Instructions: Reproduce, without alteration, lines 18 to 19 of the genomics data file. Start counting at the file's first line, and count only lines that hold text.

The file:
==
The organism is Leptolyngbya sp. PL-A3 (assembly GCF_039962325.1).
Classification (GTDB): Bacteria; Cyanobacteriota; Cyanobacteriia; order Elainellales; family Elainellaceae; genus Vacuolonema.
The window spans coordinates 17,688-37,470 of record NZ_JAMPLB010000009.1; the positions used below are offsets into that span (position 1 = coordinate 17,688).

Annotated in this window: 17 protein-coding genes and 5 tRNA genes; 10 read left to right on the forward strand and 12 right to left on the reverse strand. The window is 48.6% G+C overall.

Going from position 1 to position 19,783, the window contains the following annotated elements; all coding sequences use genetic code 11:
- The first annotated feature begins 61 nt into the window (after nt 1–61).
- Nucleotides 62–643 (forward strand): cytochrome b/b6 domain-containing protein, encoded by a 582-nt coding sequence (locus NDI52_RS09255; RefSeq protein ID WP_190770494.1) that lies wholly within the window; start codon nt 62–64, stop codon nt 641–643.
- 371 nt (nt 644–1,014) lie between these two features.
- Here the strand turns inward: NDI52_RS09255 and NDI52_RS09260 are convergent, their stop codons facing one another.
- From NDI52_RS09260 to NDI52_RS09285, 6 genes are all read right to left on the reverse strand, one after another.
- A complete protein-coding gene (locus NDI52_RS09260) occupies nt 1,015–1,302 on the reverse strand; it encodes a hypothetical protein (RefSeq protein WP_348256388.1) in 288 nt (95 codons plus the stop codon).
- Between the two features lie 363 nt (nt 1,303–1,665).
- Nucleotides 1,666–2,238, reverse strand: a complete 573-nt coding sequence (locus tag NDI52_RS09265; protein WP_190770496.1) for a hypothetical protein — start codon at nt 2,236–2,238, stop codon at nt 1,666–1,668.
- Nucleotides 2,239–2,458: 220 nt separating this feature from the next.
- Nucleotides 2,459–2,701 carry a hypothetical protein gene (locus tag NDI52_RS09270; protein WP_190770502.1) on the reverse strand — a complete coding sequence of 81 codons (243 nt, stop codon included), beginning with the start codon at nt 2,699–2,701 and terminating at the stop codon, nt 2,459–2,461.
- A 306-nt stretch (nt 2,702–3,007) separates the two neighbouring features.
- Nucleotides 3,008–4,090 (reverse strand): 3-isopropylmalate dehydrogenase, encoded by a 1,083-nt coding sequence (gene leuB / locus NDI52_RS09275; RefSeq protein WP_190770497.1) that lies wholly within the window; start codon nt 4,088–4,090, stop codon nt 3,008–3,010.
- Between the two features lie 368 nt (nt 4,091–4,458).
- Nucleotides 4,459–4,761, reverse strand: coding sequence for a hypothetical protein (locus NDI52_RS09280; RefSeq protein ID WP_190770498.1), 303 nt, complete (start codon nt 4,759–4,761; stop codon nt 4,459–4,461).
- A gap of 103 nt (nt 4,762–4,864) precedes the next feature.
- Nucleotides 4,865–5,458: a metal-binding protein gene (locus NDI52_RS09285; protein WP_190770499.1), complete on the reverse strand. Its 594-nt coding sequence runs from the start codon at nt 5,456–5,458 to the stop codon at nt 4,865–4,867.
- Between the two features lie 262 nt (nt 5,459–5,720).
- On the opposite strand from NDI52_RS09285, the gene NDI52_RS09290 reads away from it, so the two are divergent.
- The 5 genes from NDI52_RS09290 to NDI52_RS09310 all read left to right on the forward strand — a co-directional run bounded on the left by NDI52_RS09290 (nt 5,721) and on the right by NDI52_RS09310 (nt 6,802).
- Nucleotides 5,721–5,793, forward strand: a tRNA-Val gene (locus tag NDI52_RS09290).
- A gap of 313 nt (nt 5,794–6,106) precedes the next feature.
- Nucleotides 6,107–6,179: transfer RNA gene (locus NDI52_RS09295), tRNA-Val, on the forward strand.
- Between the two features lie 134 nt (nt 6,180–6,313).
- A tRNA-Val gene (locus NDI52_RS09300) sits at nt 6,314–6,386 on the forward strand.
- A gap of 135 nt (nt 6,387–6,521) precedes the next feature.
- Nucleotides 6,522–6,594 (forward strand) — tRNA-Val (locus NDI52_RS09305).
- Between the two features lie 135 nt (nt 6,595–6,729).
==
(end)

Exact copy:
- Between the two features lie 368 nt (nt 4,091–4,458).
- Nucleotides 4,459–4,761, reverse strand: coding sequence for a hypothetical protein (locus NDI52_RS09280; RefSeq protein ID WP_190770498.1), 303 nt, complete (start codon nt 4,759–4,761; stop codon nt 4,459–4,461).